1995 Jack Ward Thomas Speech

In a strident speech before outdoor writers, Forest Service Chief Jack Ward Thomas sought to bury the county movement. Calling the county effort "a flim-flam," Thomas urged the writers to take a stand and to get involved in the public lands debate.

Noting that "public lands have been the haven for the common man" for more than a century, Thomas pointed to the many benefits of national forests, ranging from those of economics to national security to recreation, natural resource products, wilderness, water, and wildlife. Chief Thomas further cited national polling data that 82% of Americans responded that national forests should primarily serve to "maintain a healthy environment." 90% of the respondents agreed that the federal government held responsibility for managing these lands, and 80% predicted that the conservation importance of these lands would only increase in the 21st century.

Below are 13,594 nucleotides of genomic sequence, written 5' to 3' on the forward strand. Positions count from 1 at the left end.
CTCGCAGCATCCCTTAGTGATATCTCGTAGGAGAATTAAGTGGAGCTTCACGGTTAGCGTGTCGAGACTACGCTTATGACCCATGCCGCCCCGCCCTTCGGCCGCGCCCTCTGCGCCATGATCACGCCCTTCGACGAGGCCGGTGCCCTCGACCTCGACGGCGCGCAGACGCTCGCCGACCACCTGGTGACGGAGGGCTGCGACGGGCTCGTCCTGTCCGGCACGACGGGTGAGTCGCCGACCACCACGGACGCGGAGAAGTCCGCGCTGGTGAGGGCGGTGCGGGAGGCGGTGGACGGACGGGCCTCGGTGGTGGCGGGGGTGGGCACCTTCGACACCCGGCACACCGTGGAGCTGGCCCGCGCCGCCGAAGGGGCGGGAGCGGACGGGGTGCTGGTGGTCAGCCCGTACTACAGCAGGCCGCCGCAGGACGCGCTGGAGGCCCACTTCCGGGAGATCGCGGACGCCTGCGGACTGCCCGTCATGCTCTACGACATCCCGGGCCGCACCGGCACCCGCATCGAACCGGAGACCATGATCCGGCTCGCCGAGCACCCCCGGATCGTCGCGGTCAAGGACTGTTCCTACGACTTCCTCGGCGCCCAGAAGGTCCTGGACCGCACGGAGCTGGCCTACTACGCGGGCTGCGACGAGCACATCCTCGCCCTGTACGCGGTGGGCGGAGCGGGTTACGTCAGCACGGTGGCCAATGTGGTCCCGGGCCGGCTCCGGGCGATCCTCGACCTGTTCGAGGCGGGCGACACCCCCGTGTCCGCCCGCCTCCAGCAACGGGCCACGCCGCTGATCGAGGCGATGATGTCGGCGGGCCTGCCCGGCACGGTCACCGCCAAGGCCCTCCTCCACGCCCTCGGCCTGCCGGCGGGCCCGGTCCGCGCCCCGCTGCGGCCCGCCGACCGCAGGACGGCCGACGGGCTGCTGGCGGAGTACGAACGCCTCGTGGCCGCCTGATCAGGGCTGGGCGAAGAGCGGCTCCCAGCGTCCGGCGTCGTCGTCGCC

Rising to a defiant crescendo, Thomas declared, "Speaking for myself, I won't stand for [making public lands private] for me and I won't stand for it for my grandchildren and I won't stand for it for their children yet unborn. This heritage is too precious and so unique in the world to be traded away for potage. These lands are our lands -- all the lands that most of us will ever own. These lands are ours today and our children's in years to come. Such a birthright stands alone in all the earth. Hell no!"


"Thoughts on Ownership of America's Public Land" by Chief of the Forest Service, Jack Ward Thomas, before the Outdoor Writers Association of America, Chattanooga, TN, June 26, 1995.